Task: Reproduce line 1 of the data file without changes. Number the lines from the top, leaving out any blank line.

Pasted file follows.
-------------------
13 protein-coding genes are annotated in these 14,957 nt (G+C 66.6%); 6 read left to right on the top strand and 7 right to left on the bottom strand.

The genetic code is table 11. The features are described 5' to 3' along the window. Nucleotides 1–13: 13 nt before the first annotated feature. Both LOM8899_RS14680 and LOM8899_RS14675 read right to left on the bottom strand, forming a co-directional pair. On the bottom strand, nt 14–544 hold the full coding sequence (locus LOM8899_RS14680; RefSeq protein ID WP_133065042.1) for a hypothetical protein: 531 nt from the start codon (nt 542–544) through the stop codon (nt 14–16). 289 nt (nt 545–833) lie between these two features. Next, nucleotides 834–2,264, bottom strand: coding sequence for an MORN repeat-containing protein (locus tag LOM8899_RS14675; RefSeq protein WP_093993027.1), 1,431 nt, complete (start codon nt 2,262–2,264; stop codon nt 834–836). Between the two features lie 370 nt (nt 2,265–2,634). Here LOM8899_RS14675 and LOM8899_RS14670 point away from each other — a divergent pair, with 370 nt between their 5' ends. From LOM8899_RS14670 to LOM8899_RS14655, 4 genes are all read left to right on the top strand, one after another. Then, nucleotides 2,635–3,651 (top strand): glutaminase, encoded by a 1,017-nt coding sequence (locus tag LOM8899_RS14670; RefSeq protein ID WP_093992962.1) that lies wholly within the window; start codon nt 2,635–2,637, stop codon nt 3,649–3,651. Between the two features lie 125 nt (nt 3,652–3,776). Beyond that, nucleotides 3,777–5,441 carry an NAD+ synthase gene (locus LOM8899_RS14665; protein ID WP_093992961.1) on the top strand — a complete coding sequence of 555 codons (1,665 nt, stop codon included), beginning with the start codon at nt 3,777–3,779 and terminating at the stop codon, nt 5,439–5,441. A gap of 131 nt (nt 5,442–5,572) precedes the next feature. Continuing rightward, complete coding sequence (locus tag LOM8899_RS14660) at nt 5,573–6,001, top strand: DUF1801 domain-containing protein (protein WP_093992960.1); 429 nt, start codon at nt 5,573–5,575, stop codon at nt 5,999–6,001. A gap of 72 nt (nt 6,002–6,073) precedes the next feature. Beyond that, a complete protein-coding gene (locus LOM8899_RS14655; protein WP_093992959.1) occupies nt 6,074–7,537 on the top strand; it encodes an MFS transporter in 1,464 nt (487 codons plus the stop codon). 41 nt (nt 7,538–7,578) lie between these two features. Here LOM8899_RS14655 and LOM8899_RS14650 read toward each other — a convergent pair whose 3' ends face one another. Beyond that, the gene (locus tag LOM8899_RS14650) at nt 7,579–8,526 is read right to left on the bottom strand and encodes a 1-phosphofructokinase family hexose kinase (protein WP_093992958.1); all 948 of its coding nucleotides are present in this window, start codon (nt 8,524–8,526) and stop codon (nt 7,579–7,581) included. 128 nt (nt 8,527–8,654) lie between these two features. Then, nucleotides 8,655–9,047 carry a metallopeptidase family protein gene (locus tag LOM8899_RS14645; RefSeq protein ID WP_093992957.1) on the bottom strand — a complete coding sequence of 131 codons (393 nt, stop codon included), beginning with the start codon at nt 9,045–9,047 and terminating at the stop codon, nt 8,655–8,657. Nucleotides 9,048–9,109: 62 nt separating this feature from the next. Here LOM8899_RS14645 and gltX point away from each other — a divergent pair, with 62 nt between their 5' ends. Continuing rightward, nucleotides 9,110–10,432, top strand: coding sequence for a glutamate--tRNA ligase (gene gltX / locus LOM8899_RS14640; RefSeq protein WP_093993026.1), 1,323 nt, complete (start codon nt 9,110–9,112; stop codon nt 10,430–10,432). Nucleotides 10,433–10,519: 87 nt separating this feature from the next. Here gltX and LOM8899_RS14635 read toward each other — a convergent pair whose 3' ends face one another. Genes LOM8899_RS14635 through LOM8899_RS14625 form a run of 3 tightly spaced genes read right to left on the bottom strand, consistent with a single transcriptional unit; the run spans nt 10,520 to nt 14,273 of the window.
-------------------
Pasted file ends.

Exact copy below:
13 protein-coding genes are annotated in these 14,957 nt (G+C 66.6%); 6 read left to right on the top strand and 7 right to left on the bottom strand.